Reviews of dance performances confirm Gallini’s generalization. In their comic pantomimic dance at Drury Lane in 1741, for example, the Italian dancers signor and signora Fausan (i.e., Fossano or Antonio Rinaldi together with his wife) showed “Variations of the Countenances,” which clearly point to unmasked faces (Gentleman’s Magazine Jan. 1741: 29). The Italian practice was doubtless owing in large measure to the fact that Italian audiences on the whole much preferred the comic and grotesque, styles wherein pantomime was an essential element (Fairfax 2003: 204-9). And so Italian performers would have needed to use their face as much as any other body part to express the passions in their comedy.
The practices followed in other countries are more difficult to discern and may have been more variable. Suffice it to mention merely the following here. Angiolini (1773: 9, 13, 12) writes that in bringing the serious style to Vienna in the 1730s, the Austrian dancer and choreographer Franz Hilverding (1710-1768) did in fact faithfully imitate French practice at first: “With a mask on his face, a great black wig and helmet on his head, and a tonnelet [i.e., a kind of male tutu], he danced the genre of ballet . . . called – “I know not why,” as Addison says – serious dance.” But after 1742, as part of his ballet reform, “the aforesaid cold serious style also took on a new appearance under him.” And more generally “at this same time, he reformed the silly masks and the quirky costumes that meant nothing. But without abandoning them altogether, he made use of them with intelligence for fantastical characters, in order to come ever closer to the simple and true.”
Masks in Commedia dell’Arte Roles
A number of commedia dell’arte roles, such as Harlequin (fig. 6) and Pulcinella, for example, absolutely required that a suitable mask be worn as part of the correct costume (Pasch 1707: 60-1), and so a mask would have been the norm everywhere with these roles, even in Italy. Indeed, failure to wear a mask in this context was apt to elicit comment. In 1726, for example, a performance of Les dieux Pierrots at the Haymarket was announced, “in which Monsieur [Philippe?] Lalause the Arlequin will perform without a Mask,” according to an extant playbill (cited in Highfill 1984: 9/122).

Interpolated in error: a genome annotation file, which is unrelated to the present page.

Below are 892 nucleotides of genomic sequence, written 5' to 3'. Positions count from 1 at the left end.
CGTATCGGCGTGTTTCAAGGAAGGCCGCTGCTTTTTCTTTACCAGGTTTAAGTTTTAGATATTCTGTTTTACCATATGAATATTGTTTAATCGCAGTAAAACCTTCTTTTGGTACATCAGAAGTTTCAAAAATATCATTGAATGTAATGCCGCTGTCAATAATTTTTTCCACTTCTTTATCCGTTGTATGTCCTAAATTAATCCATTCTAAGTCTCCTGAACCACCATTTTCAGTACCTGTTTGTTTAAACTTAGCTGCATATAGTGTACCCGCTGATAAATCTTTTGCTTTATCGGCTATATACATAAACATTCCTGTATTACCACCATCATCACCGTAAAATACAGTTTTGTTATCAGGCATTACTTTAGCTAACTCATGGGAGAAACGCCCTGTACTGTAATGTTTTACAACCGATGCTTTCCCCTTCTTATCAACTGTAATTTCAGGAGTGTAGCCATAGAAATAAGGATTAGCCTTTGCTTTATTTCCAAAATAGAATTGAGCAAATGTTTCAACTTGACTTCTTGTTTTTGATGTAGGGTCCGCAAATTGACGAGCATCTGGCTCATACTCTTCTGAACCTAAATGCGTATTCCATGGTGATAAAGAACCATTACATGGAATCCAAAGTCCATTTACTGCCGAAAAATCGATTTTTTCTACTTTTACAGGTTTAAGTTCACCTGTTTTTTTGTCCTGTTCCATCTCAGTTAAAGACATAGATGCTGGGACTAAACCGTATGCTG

Maskless Dancing in Pantomime Ballet
Masks do not seem to have been generally worn in pantomime ballets throughout the period, unless there appeared in them a character normally requiring a mask, such as certain commedia dell’arte roles. John Weaver (1717: 23), one of the early proponents of this genre, gives some examples of the kind of pantomimic gesture he used in his ballet The Loves of Mars and Venus: “Contempt is express’d by scornful Smiles; forbidding Looks,” among other gestures. Clearly such facial expressions would have been pointless if covered by a mask. Hilverding’s pantomime ballet Psyché et l’Amour also clearly included a dancer performing maskless. At one point,
the stage grows dark, and Psyche alights from her chariot, which leaves at once. Her face, her attitudes, her steps, everything, show her surprise, wonder and successively her impatience to find Cupid. He comes, she cannot see him, but her heart tells her that he is near. She searches for him. This pas de deux is most expressive. Every time that Psyche thinks she touches him, one can see that joy in feeling, that sweet voluptuousness in her face. When Cupid eludes her, sadness and despondency make her fine eyes grow dull. The movements of her heart are painted there. Weary, Cupid throws himself down on a bed of grass and falls asleep (Journal encyclopédique 1 Jan. 1756: 76-77)
One of the most influential creators of pantomime ballet in the second half of the century, namely Noverre, damned the use of the mask altogether. In his Lettres (1760: 260), he exhorts, “let us destroy the masks and uncover the soul.” Indeed, Angiolini (1765) writes that
in regard to the high dance of the likes of Dupré, [Gaétan] Vestris, and their precursors [i.e., dance in the serious style], such as it was before Monsieur Noverre appeared (who has turned this latter style in the direction of expression) . . . all expression, however, had been banished from it in the past by covering up with a mask the face of the dancer.
When in 1770 Gaétan Vestris mounted his own version of Noverre’s pantomime ballet Médée et Jason at the Paris Opéra, after having worked with Noverre in Stuttgart in the 1760s, Vestris himself appeared “without a mask, and astonished the public by the energy of his performance, not merely as a dancer, but as an actor as well” (Bachaumont 1783: 19/289 = 12 Dec. 1770).
The genre of pantomime ballet grew in popularity as the century progressed, and it seems most likely that the practice of dancing maskless in this kind of work exerted a powerful influence on dance practices generally and may well have greatly contributed to the demise of the dance mask.
The foregoing material is drawn from a chapter on dance costume to appear in my scholarly study The Technique of Eighteenth-Century Ballet (in progress).